KUALA LUMPUR: The Royal Malaysia Police's Anti-Corruption Plan will be the force's blue print to curb corruption and wrongdoing by police personnel.
Bukit Aman Integrity and Standard Compliance Department (JIPS) director Comm Datuk Zamri Yahya said the plan, which spans from this year until 2024, is set to be unveiled Thursday (Nov 26) by Inspector-General of Police Tan Sri Abdul Hamid Bador.
Among some of the measures to will be to equip policemen with body cameras, he said.
"Police personnel assigned to patrol and roadblock duties will be equipped with body cameras starting next year to assist them in their work and protect them against any allegation of wrongdoing. The level of accountability will definitely be increased," he said.
He added that the police's management department would conduct strict screening of officers being considered for critical posts such as district police chiefs (OCPD) as well as gambling and secret societies division (D7) officers.
"We want to ensure those selected are not vulnerable to abuse of power or corruption," Comm Zamri said.
Speaking about the launch of the police's Anti-Corruption Plan by Inspector-General of Police Tan Sri Abdul Hamid Bador on Thursday (Nov 26), Comm Zamri said that it would help to strengthen integrity, eradicate corruption and instil good governance.
He added that the plan – which will run until 2024 – is in line with the National Anti-Corruption Plan launched in 2018.
"This is definitely the right direction in moving forward for the future for the police force," he said on Wednesday (Nov 25).
He said the plan is based on six thrusts, supported through 57 initiatives.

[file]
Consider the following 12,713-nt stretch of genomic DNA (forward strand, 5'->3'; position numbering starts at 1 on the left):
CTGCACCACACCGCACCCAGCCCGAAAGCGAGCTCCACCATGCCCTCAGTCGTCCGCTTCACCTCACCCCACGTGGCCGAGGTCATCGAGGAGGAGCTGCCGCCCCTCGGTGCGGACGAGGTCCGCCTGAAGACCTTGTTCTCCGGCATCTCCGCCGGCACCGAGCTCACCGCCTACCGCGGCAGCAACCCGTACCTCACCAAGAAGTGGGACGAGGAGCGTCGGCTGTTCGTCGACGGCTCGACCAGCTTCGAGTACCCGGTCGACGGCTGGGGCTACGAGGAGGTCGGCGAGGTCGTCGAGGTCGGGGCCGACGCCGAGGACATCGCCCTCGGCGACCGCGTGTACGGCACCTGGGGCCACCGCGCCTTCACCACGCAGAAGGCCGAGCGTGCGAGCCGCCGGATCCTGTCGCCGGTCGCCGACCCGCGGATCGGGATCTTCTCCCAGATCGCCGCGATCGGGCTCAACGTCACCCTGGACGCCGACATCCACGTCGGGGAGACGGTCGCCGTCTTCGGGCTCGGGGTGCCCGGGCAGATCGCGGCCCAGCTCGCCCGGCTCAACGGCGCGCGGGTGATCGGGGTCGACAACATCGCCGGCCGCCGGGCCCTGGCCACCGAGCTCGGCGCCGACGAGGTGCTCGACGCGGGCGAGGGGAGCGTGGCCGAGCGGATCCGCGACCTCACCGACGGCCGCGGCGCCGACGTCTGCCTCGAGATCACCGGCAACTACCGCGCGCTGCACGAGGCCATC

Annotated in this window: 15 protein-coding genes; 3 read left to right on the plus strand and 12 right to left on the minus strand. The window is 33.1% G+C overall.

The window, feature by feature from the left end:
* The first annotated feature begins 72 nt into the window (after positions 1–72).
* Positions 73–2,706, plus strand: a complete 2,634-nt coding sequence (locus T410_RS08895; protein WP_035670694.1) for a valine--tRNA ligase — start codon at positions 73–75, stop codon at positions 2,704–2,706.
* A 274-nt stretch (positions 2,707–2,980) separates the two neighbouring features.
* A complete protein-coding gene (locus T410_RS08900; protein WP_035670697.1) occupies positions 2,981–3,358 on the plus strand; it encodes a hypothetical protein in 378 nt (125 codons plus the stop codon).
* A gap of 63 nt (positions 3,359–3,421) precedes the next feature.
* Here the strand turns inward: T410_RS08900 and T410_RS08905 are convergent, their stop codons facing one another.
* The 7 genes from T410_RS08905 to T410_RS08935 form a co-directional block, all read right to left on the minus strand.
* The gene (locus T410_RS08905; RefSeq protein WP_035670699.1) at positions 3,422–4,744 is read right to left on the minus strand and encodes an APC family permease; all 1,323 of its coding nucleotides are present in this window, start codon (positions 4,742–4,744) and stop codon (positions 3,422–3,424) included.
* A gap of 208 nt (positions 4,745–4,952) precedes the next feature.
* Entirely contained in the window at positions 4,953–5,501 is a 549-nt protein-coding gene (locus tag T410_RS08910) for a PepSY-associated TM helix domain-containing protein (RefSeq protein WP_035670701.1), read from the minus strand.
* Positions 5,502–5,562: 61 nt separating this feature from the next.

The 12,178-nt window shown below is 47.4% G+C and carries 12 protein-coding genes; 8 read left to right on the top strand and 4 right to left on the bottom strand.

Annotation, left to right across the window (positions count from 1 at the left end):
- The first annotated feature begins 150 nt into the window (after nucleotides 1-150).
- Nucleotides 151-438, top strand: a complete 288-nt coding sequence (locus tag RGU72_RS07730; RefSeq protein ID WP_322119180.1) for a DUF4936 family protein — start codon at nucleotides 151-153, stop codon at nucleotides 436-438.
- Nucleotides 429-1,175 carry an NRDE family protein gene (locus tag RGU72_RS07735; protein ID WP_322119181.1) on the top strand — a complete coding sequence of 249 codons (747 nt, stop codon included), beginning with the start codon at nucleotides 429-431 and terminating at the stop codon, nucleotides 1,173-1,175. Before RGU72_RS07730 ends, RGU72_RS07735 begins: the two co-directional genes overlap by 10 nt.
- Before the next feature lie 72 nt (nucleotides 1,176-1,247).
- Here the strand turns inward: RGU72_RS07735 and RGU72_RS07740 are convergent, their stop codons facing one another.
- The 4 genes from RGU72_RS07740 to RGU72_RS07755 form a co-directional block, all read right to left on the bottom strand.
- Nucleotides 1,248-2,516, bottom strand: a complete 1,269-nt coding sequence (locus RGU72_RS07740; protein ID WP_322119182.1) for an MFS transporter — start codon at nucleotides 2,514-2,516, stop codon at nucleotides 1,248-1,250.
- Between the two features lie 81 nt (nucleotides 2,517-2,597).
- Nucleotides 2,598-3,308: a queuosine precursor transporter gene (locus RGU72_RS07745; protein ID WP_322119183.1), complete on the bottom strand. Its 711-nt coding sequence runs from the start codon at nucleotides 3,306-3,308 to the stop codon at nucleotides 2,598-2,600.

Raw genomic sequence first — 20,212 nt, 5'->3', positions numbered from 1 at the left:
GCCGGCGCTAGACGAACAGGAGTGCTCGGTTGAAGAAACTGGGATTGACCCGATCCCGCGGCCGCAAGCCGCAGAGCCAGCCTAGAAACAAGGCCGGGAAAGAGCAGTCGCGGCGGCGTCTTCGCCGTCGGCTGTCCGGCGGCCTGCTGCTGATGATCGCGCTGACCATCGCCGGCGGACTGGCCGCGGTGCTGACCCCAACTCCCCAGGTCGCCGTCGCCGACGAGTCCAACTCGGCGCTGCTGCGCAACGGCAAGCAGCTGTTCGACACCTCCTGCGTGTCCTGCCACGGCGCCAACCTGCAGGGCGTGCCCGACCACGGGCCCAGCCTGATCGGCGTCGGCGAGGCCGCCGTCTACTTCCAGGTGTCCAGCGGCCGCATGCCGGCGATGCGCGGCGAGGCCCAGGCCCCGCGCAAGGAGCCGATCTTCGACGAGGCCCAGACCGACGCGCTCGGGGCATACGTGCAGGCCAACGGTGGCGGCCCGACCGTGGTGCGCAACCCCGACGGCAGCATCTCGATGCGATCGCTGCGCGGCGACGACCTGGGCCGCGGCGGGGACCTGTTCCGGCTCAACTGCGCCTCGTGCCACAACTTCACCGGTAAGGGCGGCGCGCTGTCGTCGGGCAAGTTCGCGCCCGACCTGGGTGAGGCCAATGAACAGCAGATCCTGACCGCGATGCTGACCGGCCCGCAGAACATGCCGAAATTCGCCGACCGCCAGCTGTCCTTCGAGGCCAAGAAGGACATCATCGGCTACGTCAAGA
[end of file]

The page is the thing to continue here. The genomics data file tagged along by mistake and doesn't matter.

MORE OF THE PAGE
These thrusts are human resource management; security intelligence; enforcement of law and order; investigation and prosecution; maintaining public order and harmony; and financial management and procurement.
"The Police Anti-Corruption Plan will certainly be a game changer for a better future for the police force," he added.
Comm Zamri also said that the elevation of the force's integrity should not fall on JIPS alone.
"We need collective responsibility from all levels in the police force to ensure a successful turnaround for the force," he said.
He also said that the Inspector-General of Police had also invoked Regulation 3(C) of the Public Officers Regulations 1993 on supervisory accountability, under which there is an onus on supervisory officers to ensure good conduct and work compliance of police personnel under their charge.
"Disciplinary action can be taken against them if they are found to have been negligent in that role," he said.
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